Durham University

The topic was raised at Trevelyan College’s first Junior Common Room (JCR) Meeting of the year, where students expressed their disappointment for the reduced options, and the increasingly frequent occurrences where the kitchen would run out of food items.

Dan Lonsdale, President of Durham Students’ Union, told Palatinate that: “Students pay an extortionate amount to live-in and seem to receive less and less for that price as the years go by. The University must provide a breakdown of where students’ money is going.

“The University has an unspoken but very real monopoly on first-year students who, instead of being exploited by other landlords, are exploited by the University instead.

“But what of returning students who are caught in the turbulence of a housing market as chaotic and increasingly unaffordable as Durham’s who have to turn to their college? Instead of being punished by one landlord, they are punished by another.”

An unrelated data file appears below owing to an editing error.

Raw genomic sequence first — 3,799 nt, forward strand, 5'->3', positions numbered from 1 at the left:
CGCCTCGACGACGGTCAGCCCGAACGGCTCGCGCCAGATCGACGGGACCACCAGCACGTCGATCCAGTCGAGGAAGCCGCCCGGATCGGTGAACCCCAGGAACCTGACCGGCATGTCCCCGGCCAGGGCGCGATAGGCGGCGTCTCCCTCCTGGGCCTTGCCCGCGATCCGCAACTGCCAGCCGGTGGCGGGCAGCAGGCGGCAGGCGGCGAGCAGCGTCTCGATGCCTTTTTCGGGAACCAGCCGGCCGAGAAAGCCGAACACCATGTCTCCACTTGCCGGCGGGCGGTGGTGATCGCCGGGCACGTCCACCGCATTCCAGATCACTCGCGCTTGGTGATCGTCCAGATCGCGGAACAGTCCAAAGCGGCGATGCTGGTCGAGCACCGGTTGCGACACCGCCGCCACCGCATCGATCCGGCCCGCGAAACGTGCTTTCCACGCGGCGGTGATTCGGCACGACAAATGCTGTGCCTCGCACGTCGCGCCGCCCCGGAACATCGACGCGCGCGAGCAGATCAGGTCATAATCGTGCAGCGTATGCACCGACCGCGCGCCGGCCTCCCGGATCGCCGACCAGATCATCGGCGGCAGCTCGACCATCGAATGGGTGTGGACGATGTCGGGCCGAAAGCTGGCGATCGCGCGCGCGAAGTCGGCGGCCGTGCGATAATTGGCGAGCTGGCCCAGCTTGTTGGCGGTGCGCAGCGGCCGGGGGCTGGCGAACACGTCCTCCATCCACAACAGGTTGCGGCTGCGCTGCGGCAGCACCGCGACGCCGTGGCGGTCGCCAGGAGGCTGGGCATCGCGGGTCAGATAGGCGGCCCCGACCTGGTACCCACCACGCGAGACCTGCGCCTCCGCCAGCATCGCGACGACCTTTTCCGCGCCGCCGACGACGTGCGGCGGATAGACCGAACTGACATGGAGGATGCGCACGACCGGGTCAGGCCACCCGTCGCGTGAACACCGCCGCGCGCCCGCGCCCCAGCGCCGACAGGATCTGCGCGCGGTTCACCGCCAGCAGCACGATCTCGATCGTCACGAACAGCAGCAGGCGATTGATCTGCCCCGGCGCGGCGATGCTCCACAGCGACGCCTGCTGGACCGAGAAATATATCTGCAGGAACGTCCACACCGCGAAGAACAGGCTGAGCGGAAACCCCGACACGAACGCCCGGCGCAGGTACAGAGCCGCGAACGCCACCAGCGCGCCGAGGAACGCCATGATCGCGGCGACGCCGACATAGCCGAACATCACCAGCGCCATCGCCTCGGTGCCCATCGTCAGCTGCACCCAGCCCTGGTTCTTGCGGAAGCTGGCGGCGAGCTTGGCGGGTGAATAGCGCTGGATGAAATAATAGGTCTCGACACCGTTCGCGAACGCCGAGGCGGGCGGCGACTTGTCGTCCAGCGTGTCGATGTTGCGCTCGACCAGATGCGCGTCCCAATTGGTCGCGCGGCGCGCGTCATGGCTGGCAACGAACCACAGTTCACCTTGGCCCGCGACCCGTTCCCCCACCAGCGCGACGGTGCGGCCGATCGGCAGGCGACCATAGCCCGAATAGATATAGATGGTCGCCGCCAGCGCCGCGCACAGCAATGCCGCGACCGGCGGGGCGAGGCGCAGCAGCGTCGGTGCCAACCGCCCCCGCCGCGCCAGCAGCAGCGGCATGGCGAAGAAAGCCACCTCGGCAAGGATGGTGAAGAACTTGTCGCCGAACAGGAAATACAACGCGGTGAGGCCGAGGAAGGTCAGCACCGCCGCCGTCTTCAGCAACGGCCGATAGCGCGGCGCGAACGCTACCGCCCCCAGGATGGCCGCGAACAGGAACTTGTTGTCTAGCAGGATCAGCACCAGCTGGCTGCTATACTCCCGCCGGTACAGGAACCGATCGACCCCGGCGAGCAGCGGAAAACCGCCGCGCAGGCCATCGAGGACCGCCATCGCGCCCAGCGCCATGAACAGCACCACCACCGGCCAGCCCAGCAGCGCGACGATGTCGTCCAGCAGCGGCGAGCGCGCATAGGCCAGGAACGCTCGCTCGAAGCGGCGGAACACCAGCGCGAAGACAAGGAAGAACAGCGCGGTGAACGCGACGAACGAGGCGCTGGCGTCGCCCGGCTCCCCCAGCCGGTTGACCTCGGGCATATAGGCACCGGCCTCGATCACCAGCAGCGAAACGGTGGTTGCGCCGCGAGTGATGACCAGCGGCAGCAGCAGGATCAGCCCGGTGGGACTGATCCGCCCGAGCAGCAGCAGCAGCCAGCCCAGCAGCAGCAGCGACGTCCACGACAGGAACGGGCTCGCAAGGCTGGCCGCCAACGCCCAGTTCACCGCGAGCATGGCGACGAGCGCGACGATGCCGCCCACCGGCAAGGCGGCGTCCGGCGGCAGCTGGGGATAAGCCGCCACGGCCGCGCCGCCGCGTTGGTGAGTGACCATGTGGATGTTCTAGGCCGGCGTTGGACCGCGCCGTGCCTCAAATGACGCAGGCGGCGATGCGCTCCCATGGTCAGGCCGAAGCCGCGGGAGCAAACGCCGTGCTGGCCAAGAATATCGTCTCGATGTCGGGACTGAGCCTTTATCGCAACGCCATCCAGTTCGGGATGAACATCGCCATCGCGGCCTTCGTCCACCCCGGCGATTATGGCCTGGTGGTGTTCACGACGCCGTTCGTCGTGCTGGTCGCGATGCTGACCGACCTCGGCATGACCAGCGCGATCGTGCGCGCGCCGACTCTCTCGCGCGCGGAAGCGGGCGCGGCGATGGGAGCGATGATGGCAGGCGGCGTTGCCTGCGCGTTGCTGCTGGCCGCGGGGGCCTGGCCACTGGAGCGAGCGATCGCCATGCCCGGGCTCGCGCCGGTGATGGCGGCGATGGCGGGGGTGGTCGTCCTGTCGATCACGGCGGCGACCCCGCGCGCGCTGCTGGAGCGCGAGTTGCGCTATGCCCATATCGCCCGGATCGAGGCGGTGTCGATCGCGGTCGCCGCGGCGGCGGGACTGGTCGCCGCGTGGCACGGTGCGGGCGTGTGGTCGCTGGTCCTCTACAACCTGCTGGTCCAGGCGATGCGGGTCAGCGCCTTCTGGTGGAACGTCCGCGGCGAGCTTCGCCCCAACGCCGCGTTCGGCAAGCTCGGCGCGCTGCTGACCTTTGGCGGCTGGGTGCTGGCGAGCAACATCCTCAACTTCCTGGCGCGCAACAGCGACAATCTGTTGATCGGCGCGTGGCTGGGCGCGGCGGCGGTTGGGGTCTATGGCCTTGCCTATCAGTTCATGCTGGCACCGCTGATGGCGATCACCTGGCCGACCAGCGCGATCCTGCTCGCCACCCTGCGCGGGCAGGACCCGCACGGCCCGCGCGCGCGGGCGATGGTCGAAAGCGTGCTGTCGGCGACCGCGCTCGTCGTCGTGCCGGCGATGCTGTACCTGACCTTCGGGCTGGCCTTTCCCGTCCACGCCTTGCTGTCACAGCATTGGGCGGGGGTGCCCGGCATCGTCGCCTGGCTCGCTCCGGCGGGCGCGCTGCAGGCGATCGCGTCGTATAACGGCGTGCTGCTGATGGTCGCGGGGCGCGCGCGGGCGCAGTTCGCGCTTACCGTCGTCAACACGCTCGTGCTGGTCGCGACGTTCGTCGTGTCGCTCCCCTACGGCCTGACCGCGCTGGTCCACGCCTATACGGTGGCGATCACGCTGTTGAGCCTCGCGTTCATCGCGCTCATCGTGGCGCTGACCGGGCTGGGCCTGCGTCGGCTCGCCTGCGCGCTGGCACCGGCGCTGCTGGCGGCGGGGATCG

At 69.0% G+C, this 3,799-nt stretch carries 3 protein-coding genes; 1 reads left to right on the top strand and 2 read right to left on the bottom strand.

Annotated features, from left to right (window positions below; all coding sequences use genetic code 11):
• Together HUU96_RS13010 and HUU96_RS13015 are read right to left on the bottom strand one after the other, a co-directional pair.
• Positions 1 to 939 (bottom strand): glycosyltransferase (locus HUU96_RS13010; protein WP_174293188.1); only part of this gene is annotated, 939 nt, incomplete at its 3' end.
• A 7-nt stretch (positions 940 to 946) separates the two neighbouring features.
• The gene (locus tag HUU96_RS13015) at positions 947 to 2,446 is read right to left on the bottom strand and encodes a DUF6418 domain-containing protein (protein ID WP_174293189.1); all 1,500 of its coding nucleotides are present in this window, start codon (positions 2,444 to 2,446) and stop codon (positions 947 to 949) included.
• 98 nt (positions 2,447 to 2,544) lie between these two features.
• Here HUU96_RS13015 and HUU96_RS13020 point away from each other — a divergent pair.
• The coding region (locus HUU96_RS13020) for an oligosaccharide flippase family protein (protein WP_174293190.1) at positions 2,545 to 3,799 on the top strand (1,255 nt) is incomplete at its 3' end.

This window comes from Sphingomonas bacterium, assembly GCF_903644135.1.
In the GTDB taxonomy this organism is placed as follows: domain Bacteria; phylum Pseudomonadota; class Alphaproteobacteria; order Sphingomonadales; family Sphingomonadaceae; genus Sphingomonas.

“We would encourage students to engage constructively with their college on any feedback regarding catering”

Durham University

A Durham University spokesperson said: “We review our catering package each academic year to ensure our menus offer a healthy, varied and balanced diet, whilst continuing to provide a fully catered service that is excellent value for money within a competitive budget.

“Food waste is also an important issue, as part of our overall commitment to improving sustainability, and we are working with our colleges to reduce waste. There is a role for the full college community to help reduce the amount of food that is served but goes uneaten.

“We would encourage students to engage constructively with their college on any feedback regarding catering. All JCRs should know who their college Food and Beverage Manager, and Head Chef are. They can be approached with any questions or comments.”

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2 thoughts on “College catering options reduce in variety and quality, students say

  • Compared to a Cambridge such as Sidney Sussex college where the average meal cost is £6.25, Durham looks cheap.

    The Castle Leazes and York comparison is only for breakfast and evening meal monday to friday. Durham is 3 meals 7 days a week…this does feel like lazy reporting…